Database Fundamentals May Save Dot-Coms

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Petstore.com and Reel.com are among the latest in the e-commerce dead pool as Web properties continue to tumble. While experts agree the great shakeout is here, many believe Web sites that spurn frivolous marketing in favor of traditional marketing may survive.


Their opinions were bolstered by a study released last week that found brand recognition does not necessarily correlate with the amount of money spent on advertising campaigns.


Companies such as eBay and CDNow have significantly higher brand recognition per ad dollar spent than big spenders such as E*Trade and Ameritrade, according to the study compiled by HMS Partners, Columbus, OH.


EBay spent only $5.5 million on advertising in 1999, yet it had top-of-mind brand awareness among 22 percent of consumers in the first quarter of this year. CDNow spent $10.5 million and also had 22 percent awareness.


The losers in the brand recognition race appear to be the big-name online brokers. E*Trade, despite spending $124.2 million in advertising, had awareness of 5 percent. Its competitor Ameritrade spent $103.7 million and had 1 percent awareness.


As a result of the failure of this "spend now, earn later" attitude, basic marketing principles such as measuring the cost per customer and the lifetime value of that customer are coming into vogue.


"They have to get back to basics," said Roy Schwedelson, CEO of Worldata Inc., a Boca Raton, FL, direct marketing list company that also offers e-mail services. "They're going to have to build a database that tells them who's visiting, who's buying and who returns, and they're going to have to listen to what these individuals or companies want from their organization. They have to use brick-and-mortar methodologies."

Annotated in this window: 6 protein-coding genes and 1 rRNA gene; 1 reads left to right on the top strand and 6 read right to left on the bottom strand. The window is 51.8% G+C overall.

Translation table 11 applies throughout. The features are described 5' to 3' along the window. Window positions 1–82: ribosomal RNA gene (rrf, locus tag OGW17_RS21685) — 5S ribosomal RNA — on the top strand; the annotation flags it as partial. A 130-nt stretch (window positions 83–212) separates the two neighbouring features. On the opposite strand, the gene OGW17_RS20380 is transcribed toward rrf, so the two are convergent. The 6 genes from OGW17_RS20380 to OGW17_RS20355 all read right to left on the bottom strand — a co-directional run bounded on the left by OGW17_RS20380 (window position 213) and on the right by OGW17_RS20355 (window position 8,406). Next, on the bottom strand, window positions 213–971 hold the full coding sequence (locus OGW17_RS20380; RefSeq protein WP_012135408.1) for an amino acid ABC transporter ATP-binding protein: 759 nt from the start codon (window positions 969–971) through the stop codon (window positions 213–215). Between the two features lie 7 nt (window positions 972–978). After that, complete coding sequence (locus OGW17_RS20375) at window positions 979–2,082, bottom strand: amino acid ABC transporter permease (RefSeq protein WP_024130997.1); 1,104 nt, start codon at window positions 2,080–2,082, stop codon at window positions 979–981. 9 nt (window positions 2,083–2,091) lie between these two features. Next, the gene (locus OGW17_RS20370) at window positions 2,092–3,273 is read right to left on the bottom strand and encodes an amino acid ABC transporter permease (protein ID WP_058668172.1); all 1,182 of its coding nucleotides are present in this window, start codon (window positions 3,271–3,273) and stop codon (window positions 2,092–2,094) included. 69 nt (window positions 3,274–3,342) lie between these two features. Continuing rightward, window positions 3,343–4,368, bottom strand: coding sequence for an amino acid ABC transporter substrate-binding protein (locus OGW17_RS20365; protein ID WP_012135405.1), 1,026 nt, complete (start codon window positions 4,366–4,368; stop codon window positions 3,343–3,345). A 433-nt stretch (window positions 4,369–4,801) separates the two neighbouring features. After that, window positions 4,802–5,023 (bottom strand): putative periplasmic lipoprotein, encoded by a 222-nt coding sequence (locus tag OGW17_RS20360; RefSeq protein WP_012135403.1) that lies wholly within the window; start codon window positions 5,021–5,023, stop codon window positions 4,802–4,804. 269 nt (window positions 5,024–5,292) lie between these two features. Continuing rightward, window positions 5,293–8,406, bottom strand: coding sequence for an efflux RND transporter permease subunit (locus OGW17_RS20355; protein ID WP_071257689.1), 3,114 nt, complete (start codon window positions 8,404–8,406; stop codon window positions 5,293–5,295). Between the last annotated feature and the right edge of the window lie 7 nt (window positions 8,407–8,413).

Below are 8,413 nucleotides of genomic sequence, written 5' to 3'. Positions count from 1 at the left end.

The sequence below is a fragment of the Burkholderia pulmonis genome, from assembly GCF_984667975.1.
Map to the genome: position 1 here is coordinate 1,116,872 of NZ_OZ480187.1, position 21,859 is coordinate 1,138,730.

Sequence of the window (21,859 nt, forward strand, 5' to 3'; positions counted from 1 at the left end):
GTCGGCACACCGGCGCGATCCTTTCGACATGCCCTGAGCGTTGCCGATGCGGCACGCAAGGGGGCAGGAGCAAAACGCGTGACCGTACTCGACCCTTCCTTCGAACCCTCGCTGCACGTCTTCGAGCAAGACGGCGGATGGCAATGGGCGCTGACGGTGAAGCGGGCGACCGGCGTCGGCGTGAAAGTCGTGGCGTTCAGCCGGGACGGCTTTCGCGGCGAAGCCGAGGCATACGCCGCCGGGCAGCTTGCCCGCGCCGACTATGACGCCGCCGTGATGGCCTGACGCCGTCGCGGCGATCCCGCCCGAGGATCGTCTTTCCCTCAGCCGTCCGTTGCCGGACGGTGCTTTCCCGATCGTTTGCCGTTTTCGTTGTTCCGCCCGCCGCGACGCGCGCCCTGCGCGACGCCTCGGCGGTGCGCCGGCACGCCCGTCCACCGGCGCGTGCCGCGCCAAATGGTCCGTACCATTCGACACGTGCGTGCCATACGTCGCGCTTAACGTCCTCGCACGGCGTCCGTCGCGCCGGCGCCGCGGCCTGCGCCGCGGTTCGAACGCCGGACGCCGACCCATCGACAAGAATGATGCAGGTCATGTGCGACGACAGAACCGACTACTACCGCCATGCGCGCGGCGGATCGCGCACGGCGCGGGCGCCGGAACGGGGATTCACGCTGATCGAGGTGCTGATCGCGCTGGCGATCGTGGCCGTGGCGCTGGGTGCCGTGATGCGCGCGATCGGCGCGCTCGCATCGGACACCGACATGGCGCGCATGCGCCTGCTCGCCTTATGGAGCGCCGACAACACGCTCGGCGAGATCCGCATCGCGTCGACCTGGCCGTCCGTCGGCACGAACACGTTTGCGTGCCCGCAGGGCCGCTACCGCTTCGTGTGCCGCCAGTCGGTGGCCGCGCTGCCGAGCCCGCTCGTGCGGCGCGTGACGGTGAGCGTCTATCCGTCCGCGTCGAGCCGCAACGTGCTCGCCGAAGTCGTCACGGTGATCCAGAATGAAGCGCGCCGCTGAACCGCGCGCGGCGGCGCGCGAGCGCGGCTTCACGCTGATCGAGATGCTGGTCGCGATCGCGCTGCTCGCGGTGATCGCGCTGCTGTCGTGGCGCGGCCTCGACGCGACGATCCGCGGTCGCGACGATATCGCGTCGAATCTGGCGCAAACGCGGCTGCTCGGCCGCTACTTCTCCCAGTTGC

According to Schwedelson, there are no marketing short cuts.


"They have a new slogan every day -- one-to-one, CRM. There's no such thing as one-to-one marketing. It should be one to many. The many should be based on a good database backing up your Web site," he said. "That's the lesson of the shake out. Those who will survive will become pragmatic and will understand that the database has to drive the business."


These points are lost on the new generation of marketers, said Arthur Hughes, vice president for strategic planning at MS Database Marketing, Los Angeles. "Nobody knows what lifetime value is. They'll figure it out after they go under or are bought up by some company that is successful. Then they'll learn these things."


One of the fallen, Reel.com, said it marketed effectively. However, despite being one of the category leaders, it just couldn't keep up with the overall market leader -- Amazon.com. "Our prices are as good as everyone else's. We're just not as big as Amazon. They were strong competition," said Sean Mahoney, spokesman at Hollywood Entertainment, owners of Reel.com based in Wilsonville, OR. "We think we were marketing it effectively. We were one of the top 10 e-tail sites."


In the end, the fact that venture capital funding dried up too soon was the nail in the coffin. "For months we've been trying to find separate independent financing for it. The market is just not responding at this point," Mahoney said. "We're curious to see what other sites do survive the current market."


Climate aside, a lot of these companies are shooting themselves in the foot, said Hughes. "I see so many basic flaws in their approaches to marketing that you could right a book on how not to do marketing."


The lack of the use of banner ads, for example, is baffling, he said. Banner ads are the equivalent of direct mail in the online world. "They are an inexpensive way to drive people to your site."


The overall problem, according to Schwedelson, is that Web companies felt that the basic rules of business didn't apply to them up until now. "They have to realize they're in business. They're not in e-business. They're in business."
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